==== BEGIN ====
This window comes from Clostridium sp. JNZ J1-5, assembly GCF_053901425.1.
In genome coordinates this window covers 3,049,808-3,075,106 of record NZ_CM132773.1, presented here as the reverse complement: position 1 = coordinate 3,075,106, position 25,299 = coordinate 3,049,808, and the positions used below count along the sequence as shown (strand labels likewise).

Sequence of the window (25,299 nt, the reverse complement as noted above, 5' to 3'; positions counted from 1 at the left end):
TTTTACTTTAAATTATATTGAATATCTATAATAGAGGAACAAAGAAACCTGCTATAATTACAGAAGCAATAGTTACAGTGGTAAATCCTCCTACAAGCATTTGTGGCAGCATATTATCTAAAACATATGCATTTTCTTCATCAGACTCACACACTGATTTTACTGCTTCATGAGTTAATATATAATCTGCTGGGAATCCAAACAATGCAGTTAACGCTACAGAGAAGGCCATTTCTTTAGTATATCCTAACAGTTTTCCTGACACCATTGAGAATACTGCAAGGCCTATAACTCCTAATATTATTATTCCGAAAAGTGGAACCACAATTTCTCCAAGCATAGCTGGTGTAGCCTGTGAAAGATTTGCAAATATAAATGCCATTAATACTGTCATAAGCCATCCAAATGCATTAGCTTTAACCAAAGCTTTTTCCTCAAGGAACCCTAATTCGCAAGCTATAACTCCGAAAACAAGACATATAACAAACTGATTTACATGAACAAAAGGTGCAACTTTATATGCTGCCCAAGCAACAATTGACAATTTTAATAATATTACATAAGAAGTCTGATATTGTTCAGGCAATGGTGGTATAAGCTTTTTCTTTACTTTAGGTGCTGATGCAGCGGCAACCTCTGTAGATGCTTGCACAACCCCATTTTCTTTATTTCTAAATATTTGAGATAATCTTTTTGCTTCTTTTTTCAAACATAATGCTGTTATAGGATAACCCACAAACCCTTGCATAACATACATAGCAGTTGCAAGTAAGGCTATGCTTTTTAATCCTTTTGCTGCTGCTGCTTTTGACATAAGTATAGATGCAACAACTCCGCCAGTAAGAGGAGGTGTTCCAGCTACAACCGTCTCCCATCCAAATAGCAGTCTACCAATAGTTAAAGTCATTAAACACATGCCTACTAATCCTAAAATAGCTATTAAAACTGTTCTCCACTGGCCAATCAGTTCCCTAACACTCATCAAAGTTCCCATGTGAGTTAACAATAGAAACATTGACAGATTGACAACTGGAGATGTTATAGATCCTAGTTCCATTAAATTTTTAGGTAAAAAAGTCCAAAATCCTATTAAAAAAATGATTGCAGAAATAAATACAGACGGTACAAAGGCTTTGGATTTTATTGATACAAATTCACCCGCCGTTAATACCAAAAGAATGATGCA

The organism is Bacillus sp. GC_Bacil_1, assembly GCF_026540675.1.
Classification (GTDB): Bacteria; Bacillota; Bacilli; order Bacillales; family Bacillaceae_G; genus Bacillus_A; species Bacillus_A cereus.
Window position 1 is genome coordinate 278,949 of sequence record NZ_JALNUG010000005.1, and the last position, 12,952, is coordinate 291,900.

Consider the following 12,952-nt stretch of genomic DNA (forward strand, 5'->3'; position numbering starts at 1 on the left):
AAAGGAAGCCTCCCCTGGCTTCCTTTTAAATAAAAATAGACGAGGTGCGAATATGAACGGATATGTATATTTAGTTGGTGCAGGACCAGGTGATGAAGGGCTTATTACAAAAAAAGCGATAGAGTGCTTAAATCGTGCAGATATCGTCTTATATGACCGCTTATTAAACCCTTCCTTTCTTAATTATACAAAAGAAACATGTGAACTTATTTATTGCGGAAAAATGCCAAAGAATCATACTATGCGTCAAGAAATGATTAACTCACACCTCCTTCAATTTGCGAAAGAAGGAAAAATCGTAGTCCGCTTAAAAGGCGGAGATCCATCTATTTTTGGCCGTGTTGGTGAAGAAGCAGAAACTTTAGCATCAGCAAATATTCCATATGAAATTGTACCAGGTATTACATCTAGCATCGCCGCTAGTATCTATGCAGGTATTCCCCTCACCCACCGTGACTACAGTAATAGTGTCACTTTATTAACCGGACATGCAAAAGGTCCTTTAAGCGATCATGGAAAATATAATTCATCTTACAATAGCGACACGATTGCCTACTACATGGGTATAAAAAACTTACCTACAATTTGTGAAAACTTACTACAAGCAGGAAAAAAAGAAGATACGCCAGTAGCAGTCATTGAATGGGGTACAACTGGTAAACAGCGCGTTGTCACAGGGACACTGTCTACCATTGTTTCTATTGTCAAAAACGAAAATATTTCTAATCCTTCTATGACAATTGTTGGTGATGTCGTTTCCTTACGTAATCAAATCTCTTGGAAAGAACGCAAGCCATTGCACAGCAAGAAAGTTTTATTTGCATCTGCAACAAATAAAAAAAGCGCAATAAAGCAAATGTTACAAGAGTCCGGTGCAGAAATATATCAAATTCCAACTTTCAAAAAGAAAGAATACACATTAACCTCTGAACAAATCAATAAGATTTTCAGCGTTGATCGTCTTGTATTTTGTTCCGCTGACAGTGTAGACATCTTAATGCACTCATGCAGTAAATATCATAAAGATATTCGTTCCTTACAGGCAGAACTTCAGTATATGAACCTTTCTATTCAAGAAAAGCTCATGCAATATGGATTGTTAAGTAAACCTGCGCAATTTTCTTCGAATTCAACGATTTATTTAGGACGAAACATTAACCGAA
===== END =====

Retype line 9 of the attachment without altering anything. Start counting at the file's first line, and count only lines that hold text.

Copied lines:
AAAGGAAGCCTCCCCTGGCTTCCTTTTAAATAAAAATAGACGAGGTGCGAATATGAACGGATATGTATATTTAGTTGGTGCAGGACCAGGTGATGAAGGGCTTATTACAAAAAAAGCGATAGAGTGCTTAAATCGTGCAGATATCGTCTTATATGACCGCTTATTAAACCCTTCCTTTCTTAATTATACAAAAGAAACATGTGAACTTATTTATTGCGGAAAAATGCCAAAGAATCATACTATGCGTCAAGAAATGATTAACTCACACCTCCTTCAATTTGCGAAAGAAGGAAAAATCGTAGTCCGCTTAAAAGGCGGAGATCCATCTATTTTTGGCCGTGTTGGTGAAGAAGCAGAAACTTTAGCATCAGCAAATATTCCATATGAAATTGTACCAGGTATTACATCTAGCATCGCCGCTAGTATCTATGCAGGTATTCCCCTCACCCACCGTGACTACAGTAATAGTGTCACTTTATTAACCGGACATGCAAAAGGTCCTTTAAGCGATCATGGAAAATATAATTCATCTTACAATAGCGACACGATTGCCTACTACATGGGTATAAAAAACTTACCTACAATTTGTGAAAACTTACTACAAGCAGGAAAAAAAGAAGATACGCCAGTAGCAGTCATTGAATGGGGTACAACTGGTAAACAGCGCGTTGTCACAGGGACACTGTCTACCATTGTTTCTATTGTCAAAAACGAAAATATTTCTAATCCTTCTATGACAATTGTTGGTGATGTCGTTTCCTTACGTAATCAAATCTCTTGGAAAGAACGCAAGCCATTGCACAGCAAGAAAGTTTTATTTGCATCTGCAACAAATAAAAAAAGCGCAATAAAGCAAATGTTACAAGAGTCCGGTGCAGAAATATATCAAATTCCAACTTTCAAAAAGAAAGAATACACATTAACCTCTGAACAAATCAATAAGATTTTCAGCGTTGATCGTCTTGTATTTTGTTCCGCTGACAGTGTAGACATCTTAATGCACTCATGCAGTAAATATCATAAAGATATTCGTTCCTTACAGGCAGAACTTCAGTATATGAACCTTTCTATTCAAGAAAAGCTCATGCAATATGGATTGTTAAGTAAACCTGCGCAATTTTCTTCGAATTCAACGATTTATTTAGGACGAAACATTAACCGAA